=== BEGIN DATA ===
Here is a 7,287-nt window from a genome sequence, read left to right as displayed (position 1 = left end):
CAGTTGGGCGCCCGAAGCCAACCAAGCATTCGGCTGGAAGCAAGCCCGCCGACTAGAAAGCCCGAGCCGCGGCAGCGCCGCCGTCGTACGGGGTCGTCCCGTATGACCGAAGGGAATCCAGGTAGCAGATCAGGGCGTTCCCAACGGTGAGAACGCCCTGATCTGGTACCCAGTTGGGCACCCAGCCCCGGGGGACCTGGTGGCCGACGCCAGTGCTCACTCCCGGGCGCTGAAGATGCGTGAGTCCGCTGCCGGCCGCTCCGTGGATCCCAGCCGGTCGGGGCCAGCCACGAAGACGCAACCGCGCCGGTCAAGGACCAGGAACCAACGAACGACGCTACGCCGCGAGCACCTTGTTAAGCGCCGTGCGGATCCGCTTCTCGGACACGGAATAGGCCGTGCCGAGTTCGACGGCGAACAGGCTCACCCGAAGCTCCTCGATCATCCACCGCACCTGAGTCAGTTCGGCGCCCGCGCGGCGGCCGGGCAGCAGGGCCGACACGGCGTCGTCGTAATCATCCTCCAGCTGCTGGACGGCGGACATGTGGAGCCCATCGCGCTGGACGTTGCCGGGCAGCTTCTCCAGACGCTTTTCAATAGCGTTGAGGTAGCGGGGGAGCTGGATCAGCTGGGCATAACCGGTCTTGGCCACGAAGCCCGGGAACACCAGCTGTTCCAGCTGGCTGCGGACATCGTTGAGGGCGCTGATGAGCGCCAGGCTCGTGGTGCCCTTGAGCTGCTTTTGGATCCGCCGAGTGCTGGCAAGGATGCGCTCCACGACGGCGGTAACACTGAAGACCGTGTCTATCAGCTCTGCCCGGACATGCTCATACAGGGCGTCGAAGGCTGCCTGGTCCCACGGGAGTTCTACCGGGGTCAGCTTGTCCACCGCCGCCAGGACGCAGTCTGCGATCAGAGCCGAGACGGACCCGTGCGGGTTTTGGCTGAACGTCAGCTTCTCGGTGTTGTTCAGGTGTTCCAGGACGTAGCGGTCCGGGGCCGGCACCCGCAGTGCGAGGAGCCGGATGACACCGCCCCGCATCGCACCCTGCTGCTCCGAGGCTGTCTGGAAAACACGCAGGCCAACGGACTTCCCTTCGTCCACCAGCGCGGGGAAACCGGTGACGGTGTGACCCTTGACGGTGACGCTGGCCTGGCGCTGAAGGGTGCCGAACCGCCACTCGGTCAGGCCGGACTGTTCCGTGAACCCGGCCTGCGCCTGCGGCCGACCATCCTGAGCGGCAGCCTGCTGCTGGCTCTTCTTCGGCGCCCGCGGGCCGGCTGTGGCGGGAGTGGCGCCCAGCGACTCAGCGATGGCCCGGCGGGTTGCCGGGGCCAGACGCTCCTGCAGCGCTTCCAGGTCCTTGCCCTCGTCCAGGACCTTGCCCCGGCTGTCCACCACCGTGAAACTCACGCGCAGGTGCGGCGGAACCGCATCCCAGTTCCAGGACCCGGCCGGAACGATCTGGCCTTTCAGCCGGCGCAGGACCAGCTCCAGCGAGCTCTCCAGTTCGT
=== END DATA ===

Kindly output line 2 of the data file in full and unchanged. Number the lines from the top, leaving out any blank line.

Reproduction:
CAGTTGGGCGCCCGAAGCCAACCAAGCATTCGGCTGGAAGCAAGCCCGCCGACTAGAAAGCCCGAGCCGCGGCAGCGCCGCCGTCGTACGGGGTCGTCCCGTATGACCGAAGGGAATCCAGGTAGCAGATCAGGGCGTTCCCAACGGTGAGAACGCCCTGATCTGGTACCCAGTTGGGCACCCAGCCCCGGGGGACCTGGTGGCCGACGCCAGTGCTCACTCCCGGGCGCTGAAGATGCGTGAGTCCGCTGCCGGCCGCTCCGTGGATCCCAGCCGGTCGGGGCCAGCCACGAAGACGCAACCGCGCCGGTCAAGGACCAGGAACCAACGAACGACGCTACGCCGCGAGCACCTTGTTAAGCGCCGTGCGGATCCGCTTCTCGGACACGGAATAGGCCGTGCCGAGTTCGACGGCGAACAGGCTCACCCGAAGCTCCTCGATCATCCACCGCACCTGAGTCAGTTCGGCGCCCGCGCGGCGGCCGGGCAGCAGGGCCGACACGGCGTCGTCGTAATCATCCTCCAGCTGCTGGACGGCGGACATGTGGAGCCCATCGCGCTGGACGTTGCCGGGCAGCTTCTCCAGACGCTTTTCAATAGCGTTGAGGTAGCGGGGGAGCTGGATCAGCTGGGCATAACCGGTCTTGGCCACGAAGCCCGGGAACACCAGCTGTTCCAGCTGGCTGCGGACATCGTTGAGGGCGCTGATGAGCGCCAGGCTCGTGGTGCCCTTGAGCTGCTTTTGGATCCGCCGAGTGCTGGCAAGGATGCGCTCCACGACGGCGGTAACACTGAAGACCGTGTCTATCAGCTCTGCCCGGACATGCTCATACAGGGCGTCGAAGGCTGCCTGGTCCCACGGGAGTTCTACCGGGGTCAGCTTGTCCACCGCCGCCAGGACGCAGTCTGCGATCAGAGCCGAGACGGACCCGTGCGGGTTTTGGCTGAACGTCAGCTTCTCGGTGTTGTTCAGGTGTTCCAGGACGTAGCGGTCCGGGGCCGGCACCCGCAGTGCGAGGAGCCGGATGACACCGCCCCGCATCGCACCCTGCTGCTCCGAGGCTGTCTGGAAAACACGCAGGCCAACGGACTTCCCTTCGTCCACCAGCGCGGGGAAACCGGTGACGGTGTGACCCTTGACGGTGACGCTGGCCTGGCGCTGAAGGGTGCCGAACCGCCACTCGGTCAGGCCGGACTGTTCCGTGAACCCGGCCTGCGCCTGCGGCCGACCATCCTGAGCGGCAGCCTGCTGCTGGCTCTTCTTCGGCGCCCGCGGGCCGGCTGTGGCGGGAGTGGCGCCCAGCGACTCAGCGATGGCCCGGCGGGTTGCCGGGGCCAGACGCTCCTGCAGCGCTTCCAGGTCCTTGCCCTCGTCCAGGACCTTGCCCCGGCTGTCCACCACCGTGAAACTCACGCGCAGGTGCGGCGGAACCGCATCCCAGTTCCAGGACCCGGCCGGAACGATCTGGCCTTTCAGCCGGCGCAGGACCAGCTCCAGCGAGCTCTCCAGTTCGT